I should know by now that attending anything vaguely resembling an “HR roundtable” is only likely to result in my blood pressure going in one direction. The coming together of HR professionals can result in one of two things,
1) Creative thinking, challenging conversations, original solutions.
2) Dumbing down, group think, collective moaning.
You know which one is the predominant outcome, because you’ve been at these sessions too. But that’s not my point. This particular session was discussing recruitment, recruitment providers and the future recruitment market.
As I ate, what was an undeniably good meal, and listened I heard suppliers complain about procurers and procurers complain about suppliers. I heard,
“We want”, “We need”, “We don’t get”, “We expect”.
From both sides.
What I was hearing was the inability of the demand side (HRDs) and supply side (recruiters) to express the value that they wanted and provided. HR generalists are notoriously feckless and lazy when it comes to recruitment. They place vacancies with recruiters (at all levels) because they can’t be bothered to work out what they want, why they want it, or how they might achieve it.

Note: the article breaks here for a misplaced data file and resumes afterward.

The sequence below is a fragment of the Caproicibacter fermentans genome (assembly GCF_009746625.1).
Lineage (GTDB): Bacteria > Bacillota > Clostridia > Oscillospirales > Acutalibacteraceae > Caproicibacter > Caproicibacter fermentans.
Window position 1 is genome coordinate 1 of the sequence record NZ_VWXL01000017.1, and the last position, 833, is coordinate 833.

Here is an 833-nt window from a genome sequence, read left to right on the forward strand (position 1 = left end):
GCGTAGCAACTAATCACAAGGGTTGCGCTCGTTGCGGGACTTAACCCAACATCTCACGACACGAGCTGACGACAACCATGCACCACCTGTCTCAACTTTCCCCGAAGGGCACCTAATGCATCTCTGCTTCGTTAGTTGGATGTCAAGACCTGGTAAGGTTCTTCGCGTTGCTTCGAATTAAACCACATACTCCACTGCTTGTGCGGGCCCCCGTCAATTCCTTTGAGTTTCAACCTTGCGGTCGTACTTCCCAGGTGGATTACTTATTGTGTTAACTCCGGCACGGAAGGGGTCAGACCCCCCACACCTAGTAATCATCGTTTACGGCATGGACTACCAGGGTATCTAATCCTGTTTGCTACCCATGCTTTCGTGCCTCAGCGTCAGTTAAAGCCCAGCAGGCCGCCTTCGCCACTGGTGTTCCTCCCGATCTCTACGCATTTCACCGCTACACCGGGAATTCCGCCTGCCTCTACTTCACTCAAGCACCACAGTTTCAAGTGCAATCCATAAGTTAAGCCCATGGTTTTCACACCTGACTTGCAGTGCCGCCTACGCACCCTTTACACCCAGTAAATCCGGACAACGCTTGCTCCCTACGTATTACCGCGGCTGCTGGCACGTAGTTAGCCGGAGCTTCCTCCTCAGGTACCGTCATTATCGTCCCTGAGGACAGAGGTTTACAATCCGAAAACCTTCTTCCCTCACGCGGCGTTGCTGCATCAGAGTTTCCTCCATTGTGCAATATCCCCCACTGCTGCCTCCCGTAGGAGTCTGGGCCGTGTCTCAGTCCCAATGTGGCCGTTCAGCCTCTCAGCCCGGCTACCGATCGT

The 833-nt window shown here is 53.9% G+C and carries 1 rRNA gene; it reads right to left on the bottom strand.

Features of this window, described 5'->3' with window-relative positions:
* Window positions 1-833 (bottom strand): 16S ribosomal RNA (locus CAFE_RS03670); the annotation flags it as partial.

Third party recruiters have, over time, been happy to accept this, make money from it and exploit the relatively soft market. Providing diminishing returns for increasingly unrealistic fees. They accept vacancies without question, see it as income generation and are target orientated.
Where is the definition of value? Can recruiters really define the value add? And do HRDs know the value they want the supplier to provide and demand it from them?
I can’t help thinking that so many of our issues with suppliers are down to our own poor management and laziness. Our inability to reflect, define and demand. Our tendency to act, react and take the path of least resistance.
Successful markets require good supply and demand. We can’t control the supply, but we sure as hell can be more in charge of our demand.